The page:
Sox Release Lugo; Lowell Returns to Boston

Mike Lowell was ready to play, Clay Buchholz was needed to start – and Julio Lugo, making $9 million a year, wasn’t playing as well as Nick Green.  So, the Boston Red Sox dispatched Aaron Bates to AAA to make room for Buchholz, and – making room for Lowell – designated Lugo for assignment.  [ESPN]

Boston had been trying to trade Lugo, but Lugo hadn’t been able to stay healthy over the last two years and leg injuries appeared to have sapped his defensive range.  Nobody was willing to take on Lugo’s salary, and now someone can have him for the league minimum.

What are you getting for your Julio Lugo dollar?

Well – comments about Lugo’s diminished range are legit; he’s lost more than a step.

In 2005 with Tampa Bay, Lugo would have been my pick to win the Gold Glove.  (They gave it to Derek Jeter because he’s, well, Derek Jeter.)  The average shortstop made about 4.43 plays per nine innings – without adjustments, Lugo was at 4.82, and when you account for the flyball nature of his staff, grades out at 5.07.   (Jeter, before adjustments, was 4.58, but with a groundball staff, the adjusted rate was 4.41 or an edge below average.)  That means for every 800 balls in play, Lugo made 18 plays that the average shortsop (Jeter in 2005) didn’t – saving his team some 43 runs over the course of the season.   (By the way, Nick Green was on the Rays with Lugo in 2005, and there’s no question that Lugo was a better player and Nick Green wasn’t helping the Rays any.)

Heading to 2006, not only was Lugo still ahead of most shortstops (he was still six plays better than the average SS), he was hitting over .300 and getting on base at a .373 clip.  So, LA hoisted him from Tampa for a couple of prospects (who, by the way, never really panned out).  Lugo didn’ t hit as well in LA and they bounced him all over the infield – playing well at three positions – for the last two months of the year.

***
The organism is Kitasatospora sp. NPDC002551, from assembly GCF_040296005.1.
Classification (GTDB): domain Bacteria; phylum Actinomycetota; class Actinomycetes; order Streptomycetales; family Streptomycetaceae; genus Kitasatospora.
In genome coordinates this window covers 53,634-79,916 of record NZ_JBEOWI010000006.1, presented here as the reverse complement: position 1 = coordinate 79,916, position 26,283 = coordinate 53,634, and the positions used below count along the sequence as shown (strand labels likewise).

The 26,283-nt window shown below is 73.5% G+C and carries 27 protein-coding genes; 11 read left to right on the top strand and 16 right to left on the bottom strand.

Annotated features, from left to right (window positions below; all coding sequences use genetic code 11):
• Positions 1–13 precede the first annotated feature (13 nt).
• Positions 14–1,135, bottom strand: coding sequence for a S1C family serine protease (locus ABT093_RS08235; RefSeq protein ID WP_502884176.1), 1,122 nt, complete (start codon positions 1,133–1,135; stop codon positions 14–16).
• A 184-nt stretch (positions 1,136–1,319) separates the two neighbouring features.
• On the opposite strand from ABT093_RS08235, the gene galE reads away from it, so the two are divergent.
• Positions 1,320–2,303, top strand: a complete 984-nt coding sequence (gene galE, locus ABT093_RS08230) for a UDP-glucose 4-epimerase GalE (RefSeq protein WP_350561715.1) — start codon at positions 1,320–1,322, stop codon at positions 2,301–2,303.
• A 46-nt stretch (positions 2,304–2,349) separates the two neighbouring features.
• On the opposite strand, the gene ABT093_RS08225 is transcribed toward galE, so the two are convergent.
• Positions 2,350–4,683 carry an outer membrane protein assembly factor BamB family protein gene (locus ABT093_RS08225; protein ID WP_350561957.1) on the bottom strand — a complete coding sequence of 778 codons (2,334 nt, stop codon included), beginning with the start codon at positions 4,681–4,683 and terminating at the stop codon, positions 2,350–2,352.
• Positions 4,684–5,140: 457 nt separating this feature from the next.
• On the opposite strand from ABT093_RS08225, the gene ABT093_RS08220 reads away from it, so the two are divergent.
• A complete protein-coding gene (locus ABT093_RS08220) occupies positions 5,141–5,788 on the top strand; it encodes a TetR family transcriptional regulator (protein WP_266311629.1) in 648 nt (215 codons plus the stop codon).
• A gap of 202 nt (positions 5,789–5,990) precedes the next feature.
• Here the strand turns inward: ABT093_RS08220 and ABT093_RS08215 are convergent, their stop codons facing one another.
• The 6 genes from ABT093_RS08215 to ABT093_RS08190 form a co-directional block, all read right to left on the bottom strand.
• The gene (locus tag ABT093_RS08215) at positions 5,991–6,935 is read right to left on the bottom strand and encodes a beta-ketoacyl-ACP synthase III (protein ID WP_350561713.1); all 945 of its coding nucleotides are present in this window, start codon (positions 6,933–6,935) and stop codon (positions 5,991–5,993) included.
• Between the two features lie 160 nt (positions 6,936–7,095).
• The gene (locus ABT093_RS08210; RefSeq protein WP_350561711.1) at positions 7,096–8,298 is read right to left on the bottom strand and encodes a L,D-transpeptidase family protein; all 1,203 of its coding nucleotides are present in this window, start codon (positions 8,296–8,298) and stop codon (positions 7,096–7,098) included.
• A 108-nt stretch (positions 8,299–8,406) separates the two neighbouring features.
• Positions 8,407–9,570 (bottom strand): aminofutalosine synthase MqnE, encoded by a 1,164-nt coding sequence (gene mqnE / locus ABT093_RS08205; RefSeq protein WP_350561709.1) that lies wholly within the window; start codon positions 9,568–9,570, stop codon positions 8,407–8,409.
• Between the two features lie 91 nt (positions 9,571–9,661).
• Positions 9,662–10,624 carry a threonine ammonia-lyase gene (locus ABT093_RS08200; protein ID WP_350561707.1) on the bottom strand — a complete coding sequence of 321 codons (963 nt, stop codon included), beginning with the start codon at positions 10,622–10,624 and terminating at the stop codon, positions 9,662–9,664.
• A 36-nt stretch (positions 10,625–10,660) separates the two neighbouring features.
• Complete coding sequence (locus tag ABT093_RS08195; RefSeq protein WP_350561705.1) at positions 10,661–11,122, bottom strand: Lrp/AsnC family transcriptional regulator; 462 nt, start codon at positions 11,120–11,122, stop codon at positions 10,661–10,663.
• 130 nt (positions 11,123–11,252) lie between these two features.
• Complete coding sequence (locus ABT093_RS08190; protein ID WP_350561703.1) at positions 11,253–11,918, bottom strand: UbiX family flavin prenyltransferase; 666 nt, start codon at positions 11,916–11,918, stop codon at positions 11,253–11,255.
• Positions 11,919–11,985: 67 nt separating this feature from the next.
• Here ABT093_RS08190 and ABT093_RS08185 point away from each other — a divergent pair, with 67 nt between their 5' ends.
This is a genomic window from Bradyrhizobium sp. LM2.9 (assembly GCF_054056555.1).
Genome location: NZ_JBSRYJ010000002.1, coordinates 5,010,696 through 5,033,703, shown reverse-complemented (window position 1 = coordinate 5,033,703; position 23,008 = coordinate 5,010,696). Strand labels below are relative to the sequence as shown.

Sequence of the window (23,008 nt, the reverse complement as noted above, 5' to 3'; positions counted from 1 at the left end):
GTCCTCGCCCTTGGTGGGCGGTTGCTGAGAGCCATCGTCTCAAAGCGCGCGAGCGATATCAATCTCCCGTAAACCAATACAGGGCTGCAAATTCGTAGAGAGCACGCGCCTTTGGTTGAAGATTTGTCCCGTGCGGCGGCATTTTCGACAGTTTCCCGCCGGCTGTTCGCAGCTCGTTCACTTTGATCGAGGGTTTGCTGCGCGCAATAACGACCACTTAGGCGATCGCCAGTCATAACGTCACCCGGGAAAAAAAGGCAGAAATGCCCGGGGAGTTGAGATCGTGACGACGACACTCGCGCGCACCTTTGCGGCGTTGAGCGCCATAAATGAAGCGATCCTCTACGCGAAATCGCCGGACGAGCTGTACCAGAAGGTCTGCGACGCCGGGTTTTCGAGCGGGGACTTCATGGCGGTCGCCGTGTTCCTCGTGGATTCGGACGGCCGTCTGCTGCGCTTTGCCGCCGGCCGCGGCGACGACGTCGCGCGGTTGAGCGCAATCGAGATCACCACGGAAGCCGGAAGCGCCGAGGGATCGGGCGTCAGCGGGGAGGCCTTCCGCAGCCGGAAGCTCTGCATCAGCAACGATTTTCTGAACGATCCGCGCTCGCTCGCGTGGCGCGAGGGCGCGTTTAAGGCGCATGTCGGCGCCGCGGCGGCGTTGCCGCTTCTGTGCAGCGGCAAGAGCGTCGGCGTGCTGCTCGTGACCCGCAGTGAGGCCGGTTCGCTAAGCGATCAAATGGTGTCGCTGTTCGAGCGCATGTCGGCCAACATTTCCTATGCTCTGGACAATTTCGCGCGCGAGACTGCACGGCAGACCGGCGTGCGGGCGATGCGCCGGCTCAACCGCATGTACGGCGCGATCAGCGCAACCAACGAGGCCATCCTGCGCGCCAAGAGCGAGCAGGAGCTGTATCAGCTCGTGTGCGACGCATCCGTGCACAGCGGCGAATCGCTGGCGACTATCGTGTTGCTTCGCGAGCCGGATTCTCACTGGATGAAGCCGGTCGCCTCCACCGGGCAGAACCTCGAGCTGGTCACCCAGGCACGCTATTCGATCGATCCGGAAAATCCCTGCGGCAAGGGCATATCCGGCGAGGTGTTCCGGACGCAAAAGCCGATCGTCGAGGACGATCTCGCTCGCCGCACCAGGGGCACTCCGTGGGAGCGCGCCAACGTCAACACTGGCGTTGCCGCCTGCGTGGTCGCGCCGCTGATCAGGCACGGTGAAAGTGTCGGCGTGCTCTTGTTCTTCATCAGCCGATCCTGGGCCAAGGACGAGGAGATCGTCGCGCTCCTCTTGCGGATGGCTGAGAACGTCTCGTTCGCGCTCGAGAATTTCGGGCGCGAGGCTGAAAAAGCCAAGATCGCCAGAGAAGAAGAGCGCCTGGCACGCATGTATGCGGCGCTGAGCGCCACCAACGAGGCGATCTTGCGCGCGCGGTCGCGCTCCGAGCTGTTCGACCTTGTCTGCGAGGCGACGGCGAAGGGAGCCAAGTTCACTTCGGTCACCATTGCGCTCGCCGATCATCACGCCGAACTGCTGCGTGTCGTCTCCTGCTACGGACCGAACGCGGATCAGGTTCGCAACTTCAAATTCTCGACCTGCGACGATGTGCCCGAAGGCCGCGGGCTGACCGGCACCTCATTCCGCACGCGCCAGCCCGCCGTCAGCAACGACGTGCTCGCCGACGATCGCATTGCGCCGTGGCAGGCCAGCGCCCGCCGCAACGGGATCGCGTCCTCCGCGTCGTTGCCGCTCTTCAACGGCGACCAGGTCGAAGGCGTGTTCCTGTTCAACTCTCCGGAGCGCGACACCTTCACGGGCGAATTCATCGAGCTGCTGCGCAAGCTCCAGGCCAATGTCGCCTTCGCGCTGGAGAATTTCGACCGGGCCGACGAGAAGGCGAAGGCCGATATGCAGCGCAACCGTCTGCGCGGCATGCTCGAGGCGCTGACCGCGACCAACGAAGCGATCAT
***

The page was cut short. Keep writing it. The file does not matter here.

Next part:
In December, 2006, Lugo signed a four-year, $36 million dollar deal with the Red Sox.  In his only full season with Boston, 2007, Lugo was a significant improvement over Edgar Renteria, but was now slowed by quad injuries.  His range was almost exactly league average, and going 0 – 33 early in the season contributed to batting .237 and being a well below league average hitter.  Hitting .280 with some walks, speed, and a little power and displaying great range is worth $9 million.  Hitting under .240 with little power and being ordinary at short isn’t going to cut it.  While his bat came back a little in 2008, now his range was below average (-6), and he’s still not a league average hitter.  This year, a knee injury didn’t help when Jed Lowrie got injured – and Nick Green played his way onto the team.  Lugo played his way to a demotion.

As we see Lugo in 2009, we see someone who is, at best, a utility option.    When healthy, he’s not an embarrassing backup – but he’s no longer the type of player who is going to lead you to championships.  With all the Mets injuries, he’s better than Argenis Reyes and maybe better than Angel Berroa – and Lugo has played second, third, and the outfield (Omar Minaya, are you listening?).  If not the Mets, somebody is going to give him a AAA contract, maybe bring him to the bigs.  But, if you get a Julio Lugo baseball card in the 2011 Topps Baseball Card set, it will be a surprise.  He’ll be 34 when the season is over, and I don’t see him playing after he turns 35.